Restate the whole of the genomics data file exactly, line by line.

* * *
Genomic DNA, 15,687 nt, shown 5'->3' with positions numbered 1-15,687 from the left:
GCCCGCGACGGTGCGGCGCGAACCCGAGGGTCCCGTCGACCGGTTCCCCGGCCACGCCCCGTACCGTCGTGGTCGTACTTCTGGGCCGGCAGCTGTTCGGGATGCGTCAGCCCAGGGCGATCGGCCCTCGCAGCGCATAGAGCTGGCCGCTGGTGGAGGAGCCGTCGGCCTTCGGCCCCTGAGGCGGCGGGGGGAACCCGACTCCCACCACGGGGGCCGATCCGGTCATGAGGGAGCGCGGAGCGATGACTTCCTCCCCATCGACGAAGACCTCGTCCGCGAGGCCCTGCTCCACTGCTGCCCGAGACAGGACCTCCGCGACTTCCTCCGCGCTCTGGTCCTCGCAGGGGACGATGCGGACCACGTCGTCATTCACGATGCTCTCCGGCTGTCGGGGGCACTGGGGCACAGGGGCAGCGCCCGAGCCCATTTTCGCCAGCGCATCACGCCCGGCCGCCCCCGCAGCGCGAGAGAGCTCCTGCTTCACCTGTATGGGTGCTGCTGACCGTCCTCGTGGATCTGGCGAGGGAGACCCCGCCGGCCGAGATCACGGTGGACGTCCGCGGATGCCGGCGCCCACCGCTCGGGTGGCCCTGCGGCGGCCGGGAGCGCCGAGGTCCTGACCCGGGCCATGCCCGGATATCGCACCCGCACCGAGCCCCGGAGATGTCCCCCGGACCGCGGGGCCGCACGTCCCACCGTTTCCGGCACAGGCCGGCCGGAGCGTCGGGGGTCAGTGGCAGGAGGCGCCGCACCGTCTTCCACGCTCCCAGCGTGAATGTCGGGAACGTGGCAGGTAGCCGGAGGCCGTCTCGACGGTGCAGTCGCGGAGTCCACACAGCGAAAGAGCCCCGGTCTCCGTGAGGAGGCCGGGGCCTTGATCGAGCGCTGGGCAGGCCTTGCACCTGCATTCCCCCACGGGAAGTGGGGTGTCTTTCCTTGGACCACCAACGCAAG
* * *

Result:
Genomic DNA, 15,687 nt, shown 5'->3' with positions numbered 1-15,687 from the left:
GCCCGCGACGGTGCGGCGCGAACCCGAGGGTCCCGTCGACCGGTTCCCCGGCCACGCCCCGTACCGTCGTGGTCGTACTTCTGGGCCGGCAGCTGTTCGGGATGCGTCAGCCCAGGGCGATCGGCCCTCGCAGCGCATAGAGCTGGCCGCTGGTGGAGGAGCCGTCGGCCTTCGGCCCCTGAGGCGGCGGGGGGAACCCGACTCCCACCACGGGGGCCGATCCGGTCATGAGGGAGCGCGGAGCGATGACTTCCTCCCCATCGACGAAGACCTCGTCCGCGAGGCCCTGCTCCACTGCTGCCCGAGACAGGACCTCCGCGACTTCCTCCGCGCTCTGGTCCTCGCAGGGGACGATGCGGACCACGTCGTCATTCACGATGCTCTCCGGCTGTCGGGGGCACTGGGGCACAGGGGCAGCGCCCGAGCCCATTTTCGCCAGCGCATCACGCCCGGCCGCCCCCGCAGCGCGAGAGAGCTCCTGCTTCACCTGTATGGGTGCTGCTGACCGTCCTCGTGGATCTGGCGAGGGAGACCCCGCCGGCCGAGATCACGGTGGACGTCCGCGGATGCCGGCGCCCACCGCTCGGGTGGCCCTGCGGCGGCCGGGAGCGCCGAGGTCCTGACCCGGGCCATGCCCGGATATCGCACCCGCACCGAGCCCCGGAGATGTCCCCCGGACCGCGGGGCCGCACGTCCCACCGTTTCCGGCACAGGCCGGCCGGAGCGTCGGGGGTCAGTGGCAGGAGGCGCCGCACCGTCTTCCACGCTCCCAGCGTGAATGTCGGGAACGTGGCAGGTAGCCGGAGGCCGTCTCGACGGTGCAGTCGCGGAGTCCACACAGCGAAAGAGCCCCGGTCTCCGTGAGGAGGCCGGGGCCTTGATCGAGCGCTGGGCAGGCCTTGCACCTGCATTCCCCCACGGGAAGTGGGGTGTCTTTCCTTGGACCACCAACGCAAG